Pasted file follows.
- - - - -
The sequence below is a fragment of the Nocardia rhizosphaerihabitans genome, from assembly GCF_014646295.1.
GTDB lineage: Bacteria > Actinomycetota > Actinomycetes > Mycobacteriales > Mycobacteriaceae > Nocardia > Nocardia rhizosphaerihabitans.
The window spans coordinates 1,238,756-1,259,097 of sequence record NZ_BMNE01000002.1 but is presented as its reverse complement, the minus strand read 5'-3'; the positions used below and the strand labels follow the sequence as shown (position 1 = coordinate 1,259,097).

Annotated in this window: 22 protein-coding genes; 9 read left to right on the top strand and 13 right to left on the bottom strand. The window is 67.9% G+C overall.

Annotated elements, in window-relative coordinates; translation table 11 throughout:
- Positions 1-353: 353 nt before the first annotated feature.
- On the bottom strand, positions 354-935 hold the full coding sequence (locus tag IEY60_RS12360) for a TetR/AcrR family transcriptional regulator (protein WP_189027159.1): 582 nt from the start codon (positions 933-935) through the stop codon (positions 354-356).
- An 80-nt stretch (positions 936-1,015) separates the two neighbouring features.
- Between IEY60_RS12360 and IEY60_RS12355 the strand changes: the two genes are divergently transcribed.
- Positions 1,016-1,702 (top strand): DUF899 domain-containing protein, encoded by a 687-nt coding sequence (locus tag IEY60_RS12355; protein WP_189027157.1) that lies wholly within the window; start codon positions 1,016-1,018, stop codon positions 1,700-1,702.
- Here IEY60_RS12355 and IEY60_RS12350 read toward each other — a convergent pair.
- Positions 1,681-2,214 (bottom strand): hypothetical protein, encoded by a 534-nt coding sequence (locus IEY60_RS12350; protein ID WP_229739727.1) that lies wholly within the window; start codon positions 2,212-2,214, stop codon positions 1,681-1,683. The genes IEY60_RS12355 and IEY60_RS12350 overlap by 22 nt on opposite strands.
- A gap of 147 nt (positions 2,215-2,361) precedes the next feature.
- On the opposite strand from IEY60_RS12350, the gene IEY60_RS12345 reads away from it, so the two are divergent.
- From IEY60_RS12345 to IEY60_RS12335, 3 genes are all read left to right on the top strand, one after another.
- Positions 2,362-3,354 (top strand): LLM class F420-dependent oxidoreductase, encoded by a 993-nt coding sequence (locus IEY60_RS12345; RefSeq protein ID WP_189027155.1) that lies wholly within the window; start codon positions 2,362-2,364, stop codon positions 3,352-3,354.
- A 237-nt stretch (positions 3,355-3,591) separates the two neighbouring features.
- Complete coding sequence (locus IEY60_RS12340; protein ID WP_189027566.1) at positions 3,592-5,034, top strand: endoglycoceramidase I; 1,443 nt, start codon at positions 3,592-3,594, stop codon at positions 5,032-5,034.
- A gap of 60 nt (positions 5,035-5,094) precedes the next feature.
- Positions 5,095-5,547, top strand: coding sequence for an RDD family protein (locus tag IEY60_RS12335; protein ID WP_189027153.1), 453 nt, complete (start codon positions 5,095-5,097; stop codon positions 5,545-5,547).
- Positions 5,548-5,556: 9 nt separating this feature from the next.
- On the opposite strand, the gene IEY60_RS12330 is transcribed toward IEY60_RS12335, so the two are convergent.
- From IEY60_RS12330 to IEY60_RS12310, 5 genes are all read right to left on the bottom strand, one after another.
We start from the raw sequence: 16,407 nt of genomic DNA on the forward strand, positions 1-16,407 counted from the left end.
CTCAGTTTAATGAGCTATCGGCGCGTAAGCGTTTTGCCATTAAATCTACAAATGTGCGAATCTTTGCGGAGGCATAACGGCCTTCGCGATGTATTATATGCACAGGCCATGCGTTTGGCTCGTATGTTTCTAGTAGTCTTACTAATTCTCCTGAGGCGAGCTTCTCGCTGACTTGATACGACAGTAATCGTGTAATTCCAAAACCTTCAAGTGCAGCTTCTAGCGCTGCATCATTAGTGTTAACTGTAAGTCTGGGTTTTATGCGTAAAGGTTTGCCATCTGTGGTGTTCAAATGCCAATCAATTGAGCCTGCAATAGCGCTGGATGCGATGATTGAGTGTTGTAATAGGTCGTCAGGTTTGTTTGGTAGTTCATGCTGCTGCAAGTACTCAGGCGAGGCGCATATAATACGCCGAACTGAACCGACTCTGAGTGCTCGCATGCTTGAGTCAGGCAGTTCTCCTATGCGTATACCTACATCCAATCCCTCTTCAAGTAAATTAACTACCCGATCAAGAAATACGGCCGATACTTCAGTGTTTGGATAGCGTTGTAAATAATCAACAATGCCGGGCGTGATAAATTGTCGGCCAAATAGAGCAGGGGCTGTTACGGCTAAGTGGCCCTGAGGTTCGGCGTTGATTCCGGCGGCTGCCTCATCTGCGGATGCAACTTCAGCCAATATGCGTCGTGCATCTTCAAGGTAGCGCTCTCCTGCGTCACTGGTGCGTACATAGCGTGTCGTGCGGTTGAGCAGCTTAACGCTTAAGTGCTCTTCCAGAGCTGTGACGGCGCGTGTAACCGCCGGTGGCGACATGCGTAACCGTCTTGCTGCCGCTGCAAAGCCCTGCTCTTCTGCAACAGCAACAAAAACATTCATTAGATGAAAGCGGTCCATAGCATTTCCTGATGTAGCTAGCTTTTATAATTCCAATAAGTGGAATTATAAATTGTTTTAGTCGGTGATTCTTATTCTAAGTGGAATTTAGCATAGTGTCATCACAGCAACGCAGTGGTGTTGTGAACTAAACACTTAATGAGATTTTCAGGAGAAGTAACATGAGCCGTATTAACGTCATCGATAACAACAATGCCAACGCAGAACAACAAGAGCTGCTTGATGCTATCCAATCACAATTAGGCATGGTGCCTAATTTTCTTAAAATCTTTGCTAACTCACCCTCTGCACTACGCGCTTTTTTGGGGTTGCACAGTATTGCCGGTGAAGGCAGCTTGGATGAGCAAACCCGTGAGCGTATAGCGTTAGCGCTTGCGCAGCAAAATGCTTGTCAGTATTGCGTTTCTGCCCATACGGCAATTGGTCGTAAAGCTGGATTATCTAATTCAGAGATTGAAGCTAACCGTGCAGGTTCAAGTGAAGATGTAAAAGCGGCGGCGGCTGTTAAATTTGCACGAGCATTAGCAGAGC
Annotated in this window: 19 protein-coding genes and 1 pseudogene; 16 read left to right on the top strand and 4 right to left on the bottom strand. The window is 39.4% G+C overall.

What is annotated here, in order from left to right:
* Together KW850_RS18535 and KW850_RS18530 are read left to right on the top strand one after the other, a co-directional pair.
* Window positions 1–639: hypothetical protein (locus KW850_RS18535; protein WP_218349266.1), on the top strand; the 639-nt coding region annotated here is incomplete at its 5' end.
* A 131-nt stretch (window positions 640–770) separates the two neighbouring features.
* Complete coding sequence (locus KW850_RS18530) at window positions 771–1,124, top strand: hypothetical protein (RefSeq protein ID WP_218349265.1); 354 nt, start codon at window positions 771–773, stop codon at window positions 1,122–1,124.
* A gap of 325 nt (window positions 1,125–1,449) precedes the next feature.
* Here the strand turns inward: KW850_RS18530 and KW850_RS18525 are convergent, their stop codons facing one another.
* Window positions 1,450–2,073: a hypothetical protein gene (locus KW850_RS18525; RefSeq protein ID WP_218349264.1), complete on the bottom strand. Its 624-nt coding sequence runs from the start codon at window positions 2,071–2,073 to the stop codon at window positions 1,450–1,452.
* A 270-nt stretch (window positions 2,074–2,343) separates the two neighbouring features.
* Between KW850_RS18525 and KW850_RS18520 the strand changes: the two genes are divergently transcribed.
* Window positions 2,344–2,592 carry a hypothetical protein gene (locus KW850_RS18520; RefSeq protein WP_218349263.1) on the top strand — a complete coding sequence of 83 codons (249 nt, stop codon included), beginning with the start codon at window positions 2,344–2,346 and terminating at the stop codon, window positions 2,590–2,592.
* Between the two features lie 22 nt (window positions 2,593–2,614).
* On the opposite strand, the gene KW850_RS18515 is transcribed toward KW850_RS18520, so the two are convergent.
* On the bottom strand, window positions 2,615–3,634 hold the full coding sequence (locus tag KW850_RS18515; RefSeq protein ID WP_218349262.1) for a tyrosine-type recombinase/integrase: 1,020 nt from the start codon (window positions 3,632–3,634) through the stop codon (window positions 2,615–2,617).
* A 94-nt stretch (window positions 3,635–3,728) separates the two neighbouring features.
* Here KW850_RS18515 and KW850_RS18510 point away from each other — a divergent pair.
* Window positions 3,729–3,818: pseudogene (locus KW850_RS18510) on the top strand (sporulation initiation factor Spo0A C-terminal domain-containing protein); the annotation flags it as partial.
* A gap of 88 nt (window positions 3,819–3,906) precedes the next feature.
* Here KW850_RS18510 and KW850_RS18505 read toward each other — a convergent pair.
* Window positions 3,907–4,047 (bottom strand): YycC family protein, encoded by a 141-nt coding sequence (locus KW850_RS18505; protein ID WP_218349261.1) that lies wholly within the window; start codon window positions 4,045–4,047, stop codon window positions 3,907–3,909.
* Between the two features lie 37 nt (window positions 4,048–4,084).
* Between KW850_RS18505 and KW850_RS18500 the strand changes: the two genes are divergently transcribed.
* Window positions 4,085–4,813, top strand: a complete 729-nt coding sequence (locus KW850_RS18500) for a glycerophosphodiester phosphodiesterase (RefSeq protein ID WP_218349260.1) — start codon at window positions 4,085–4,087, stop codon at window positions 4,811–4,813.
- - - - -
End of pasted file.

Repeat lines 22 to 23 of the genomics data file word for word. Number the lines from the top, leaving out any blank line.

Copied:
- On the opposite strand, the gene IEY60_RS12330 is transcribed toward IEY60_RS12335, so the two are convergent.
- From IEY60_RS12330 to IEY60_RS12310, 5 genes are all read right to left on the bottom strand, one after another.